BANGKOK ( Associated Press) — The number of methamphetamine pills seized in East and Southeast Asia exceeded one billion for the first time last year, an indication of the scale of illegal drug production and trafficking in the region and the challenge what it means to combat it, the United Nations said on Monday.
The 1,008 million pills were part of the almost 172 tons of methamphetamine seized in all its forms and were seven times more than what was seized 10 years earlier, the United Nations Office on Drugs and Crime said in a report.
The drugs are consumed primarily in Southeast Asia, but are also exported to New Zealand and Australia, Hong Kong, the Korean Peninsula and Japan in East Asia, and increasingly to South Asia.
“Meth production and trafficking spiked again as supply became super-concentrated in the Mekong (River region) and in particular Thailand, Laos and Myanmar,” said Jeremy Douglas, Southeast Asia regional representative for the United Nations agency, in an email interview with The Associated Press.
The increased production makes the drug cheaper and more accessible, which creates a greater risk for people and their communities, the report said.
Methamphetamine is easy to manufacture and has supplanted opium and heroin, an opium derivative, to become the predominant drug in Southeast Asia both in terms of consumption and export.
The Golden Triangle area, where the borders of Myanmar, Laos and Thailand meet, was traditionally a major opium-producing region and home to many of the laboratories that converted it into heroin. Decades of political instability have left Myanmar’s border regions in anarchy, something that drug producers and traffickers have taken advantage of.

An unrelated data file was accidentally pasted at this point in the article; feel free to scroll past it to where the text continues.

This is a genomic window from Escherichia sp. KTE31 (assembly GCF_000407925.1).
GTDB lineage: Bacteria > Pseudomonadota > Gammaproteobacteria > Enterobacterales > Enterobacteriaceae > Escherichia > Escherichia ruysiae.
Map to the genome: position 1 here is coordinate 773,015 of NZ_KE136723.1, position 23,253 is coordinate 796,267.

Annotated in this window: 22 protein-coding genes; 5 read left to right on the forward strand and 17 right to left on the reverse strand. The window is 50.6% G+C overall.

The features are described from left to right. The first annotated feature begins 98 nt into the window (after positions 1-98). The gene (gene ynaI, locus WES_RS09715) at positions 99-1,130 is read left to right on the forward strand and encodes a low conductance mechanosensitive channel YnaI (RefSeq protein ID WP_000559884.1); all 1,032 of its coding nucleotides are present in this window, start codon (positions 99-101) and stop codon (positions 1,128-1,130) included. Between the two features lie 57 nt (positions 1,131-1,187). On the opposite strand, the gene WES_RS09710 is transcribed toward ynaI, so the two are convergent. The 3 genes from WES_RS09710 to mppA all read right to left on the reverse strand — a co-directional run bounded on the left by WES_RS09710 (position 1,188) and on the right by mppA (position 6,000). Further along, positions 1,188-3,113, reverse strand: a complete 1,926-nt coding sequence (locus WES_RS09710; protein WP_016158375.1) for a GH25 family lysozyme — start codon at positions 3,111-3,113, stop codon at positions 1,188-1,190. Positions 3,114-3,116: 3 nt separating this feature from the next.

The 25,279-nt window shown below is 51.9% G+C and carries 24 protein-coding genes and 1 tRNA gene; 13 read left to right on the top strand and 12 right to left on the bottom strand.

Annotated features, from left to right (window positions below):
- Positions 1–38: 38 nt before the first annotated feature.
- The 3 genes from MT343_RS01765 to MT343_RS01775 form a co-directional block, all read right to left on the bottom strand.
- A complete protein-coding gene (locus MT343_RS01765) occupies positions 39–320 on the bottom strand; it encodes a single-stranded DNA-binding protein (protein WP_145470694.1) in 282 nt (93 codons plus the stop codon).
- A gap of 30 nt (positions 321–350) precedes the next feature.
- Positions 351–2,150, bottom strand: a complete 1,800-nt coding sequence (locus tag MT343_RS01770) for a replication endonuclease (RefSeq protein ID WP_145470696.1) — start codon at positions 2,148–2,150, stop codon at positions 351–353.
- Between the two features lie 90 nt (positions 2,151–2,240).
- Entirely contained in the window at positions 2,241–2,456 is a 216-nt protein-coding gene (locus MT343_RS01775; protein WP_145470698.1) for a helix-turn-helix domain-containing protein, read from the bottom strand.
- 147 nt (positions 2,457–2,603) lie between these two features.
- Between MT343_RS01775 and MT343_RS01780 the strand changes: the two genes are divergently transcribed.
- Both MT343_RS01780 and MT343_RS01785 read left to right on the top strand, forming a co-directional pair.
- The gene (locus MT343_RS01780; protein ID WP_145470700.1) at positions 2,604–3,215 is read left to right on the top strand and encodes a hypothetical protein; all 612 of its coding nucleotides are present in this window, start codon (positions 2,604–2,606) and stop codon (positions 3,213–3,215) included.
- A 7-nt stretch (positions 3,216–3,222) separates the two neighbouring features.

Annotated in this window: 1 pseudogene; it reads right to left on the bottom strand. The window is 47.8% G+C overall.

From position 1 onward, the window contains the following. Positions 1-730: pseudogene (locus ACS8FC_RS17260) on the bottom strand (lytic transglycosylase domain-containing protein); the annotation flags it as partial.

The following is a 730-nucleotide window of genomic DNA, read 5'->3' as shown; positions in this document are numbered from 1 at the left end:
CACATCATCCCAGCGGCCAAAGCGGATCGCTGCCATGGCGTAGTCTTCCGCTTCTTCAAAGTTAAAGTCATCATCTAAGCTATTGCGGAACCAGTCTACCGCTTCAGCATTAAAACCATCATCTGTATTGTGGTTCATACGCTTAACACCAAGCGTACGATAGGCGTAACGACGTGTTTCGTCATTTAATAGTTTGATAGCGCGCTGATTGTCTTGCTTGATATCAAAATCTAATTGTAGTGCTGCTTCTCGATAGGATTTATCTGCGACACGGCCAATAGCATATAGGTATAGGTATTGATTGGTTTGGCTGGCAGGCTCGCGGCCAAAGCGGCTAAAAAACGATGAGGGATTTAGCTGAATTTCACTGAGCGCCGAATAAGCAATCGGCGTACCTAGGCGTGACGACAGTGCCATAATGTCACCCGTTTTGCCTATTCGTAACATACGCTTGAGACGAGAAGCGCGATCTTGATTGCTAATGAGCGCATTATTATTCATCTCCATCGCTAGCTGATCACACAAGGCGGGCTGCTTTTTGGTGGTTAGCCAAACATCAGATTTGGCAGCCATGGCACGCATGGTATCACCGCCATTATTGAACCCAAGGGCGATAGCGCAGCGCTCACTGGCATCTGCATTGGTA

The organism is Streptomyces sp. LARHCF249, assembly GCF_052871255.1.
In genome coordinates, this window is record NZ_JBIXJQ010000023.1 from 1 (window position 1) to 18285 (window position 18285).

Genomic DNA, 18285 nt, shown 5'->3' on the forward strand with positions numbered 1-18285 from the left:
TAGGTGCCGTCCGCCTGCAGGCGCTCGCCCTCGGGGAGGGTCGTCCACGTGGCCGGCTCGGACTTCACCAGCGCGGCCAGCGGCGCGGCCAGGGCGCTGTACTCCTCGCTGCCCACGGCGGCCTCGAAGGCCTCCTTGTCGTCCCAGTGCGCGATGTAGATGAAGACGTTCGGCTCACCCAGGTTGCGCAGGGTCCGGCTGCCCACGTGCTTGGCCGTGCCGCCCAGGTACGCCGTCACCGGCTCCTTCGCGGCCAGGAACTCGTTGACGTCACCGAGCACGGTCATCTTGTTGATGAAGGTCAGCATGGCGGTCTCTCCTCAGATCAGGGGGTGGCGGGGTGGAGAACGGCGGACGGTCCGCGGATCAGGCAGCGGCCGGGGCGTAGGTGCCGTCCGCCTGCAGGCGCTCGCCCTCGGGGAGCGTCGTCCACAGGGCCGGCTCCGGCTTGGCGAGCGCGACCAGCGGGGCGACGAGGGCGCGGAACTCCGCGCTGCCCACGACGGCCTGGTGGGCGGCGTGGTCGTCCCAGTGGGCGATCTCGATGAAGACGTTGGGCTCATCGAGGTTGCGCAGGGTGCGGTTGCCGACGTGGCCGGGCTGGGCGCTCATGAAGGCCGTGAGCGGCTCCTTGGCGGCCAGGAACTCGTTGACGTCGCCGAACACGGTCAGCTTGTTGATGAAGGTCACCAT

Given the problem of limited governance and little attention on the issue, the UN agency said organized crime groups have the means to continue producing methamphetamine and selling it to a young and growing population with growing spending power.
The political landscape has also helped traffickers.
In Myanmar, the army seized power from an elected government last year and is now engaged in an armed struggle against opponents of military rule. Drug production in Myanmar is often associated with armed groups of ethnic minorities who sometimes fight the government or each other.
“All groups deny involvement in drug production and trafficking and hold other groups responsible, but the drug economy is arguably the largest part of the economy in most or many parts of the Shan and areas. borders of Myanmar, and there is a lot of information linking groups to labs and shipments,” Douglas said.
The report also described Laos as one of the countries most affected by methamphetamine coming out of Myanmar. One of the largest drug seizures in Asian history was made in Laos last October, when police seized more than 55.6 million methamphetamine pills in a single raid. They also seized 65 bags of crystal methamphetamine crystal, also known as ice, according to state media.
The United Nations agency said it was concerned that criminal networks were targeting Cambodia as a drug production hub. An industrial-scale clandestine laboratory to produce ketamine and capacity for other drugs was dismantled there last year, according to the report.
Ketamine is used legally as an anesthetic, but its non-medical use and clandestine production are of concern to the UN agency.
Many countries tried to stop production by controlling supplies of materials such as ephedrine and pseudoephedrine, known for their use in decongestant medications. But the United Nations agency pointed out that clearly some methamphetamine producers have learned to make these materials from uncontrolled substances that can be purchased freely and legally.